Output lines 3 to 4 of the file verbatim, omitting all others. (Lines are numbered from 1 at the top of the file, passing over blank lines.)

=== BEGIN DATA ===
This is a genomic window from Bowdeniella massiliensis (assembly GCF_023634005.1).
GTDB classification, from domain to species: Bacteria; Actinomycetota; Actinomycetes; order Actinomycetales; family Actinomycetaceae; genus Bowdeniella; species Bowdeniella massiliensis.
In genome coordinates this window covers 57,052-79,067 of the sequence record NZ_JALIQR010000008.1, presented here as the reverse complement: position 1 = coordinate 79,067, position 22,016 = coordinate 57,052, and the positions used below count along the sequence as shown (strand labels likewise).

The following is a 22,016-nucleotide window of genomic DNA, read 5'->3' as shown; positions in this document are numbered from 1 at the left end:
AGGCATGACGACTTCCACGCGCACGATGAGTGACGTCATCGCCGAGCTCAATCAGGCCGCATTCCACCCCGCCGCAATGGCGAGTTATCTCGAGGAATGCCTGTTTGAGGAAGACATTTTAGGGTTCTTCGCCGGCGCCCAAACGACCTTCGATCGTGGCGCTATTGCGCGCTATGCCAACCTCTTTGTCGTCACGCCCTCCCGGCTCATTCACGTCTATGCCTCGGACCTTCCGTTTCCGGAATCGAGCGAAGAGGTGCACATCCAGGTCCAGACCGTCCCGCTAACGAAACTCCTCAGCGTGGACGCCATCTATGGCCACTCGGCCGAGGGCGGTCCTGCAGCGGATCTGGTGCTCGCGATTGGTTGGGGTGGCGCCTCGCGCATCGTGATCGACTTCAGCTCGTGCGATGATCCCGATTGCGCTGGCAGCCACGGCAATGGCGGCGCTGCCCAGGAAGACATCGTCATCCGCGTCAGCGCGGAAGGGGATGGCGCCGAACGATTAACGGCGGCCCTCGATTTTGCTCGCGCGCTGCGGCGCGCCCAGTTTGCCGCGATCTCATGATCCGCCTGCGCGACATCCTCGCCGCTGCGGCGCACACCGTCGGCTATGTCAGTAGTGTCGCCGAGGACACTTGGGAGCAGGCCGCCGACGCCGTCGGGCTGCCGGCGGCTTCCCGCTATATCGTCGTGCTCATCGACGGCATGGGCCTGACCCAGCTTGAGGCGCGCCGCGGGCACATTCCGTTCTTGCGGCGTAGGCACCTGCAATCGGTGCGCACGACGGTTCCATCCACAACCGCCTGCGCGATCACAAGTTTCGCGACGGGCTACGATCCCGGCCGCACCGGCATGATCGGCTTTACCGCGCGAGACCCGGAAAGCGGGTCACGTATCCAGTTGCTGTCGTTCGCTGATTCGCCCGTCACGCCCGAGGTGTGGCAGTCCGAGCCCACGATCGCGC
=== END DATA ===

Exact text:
In genome coordinates this window covers 57,052-79,067 of the sequence record NZ_JALIQR010000008.1, presented here as the reverse complement: position 1 = coordinate 79,067, position 22,016 = coordinate 57,052, and the positions used below count along the sequence as shown (strand labels likewise).

The following is a 22,016-nucleotide window of genomic DNA, read 5'->3' as shown; positions in this document are numbered from 1 at the left end: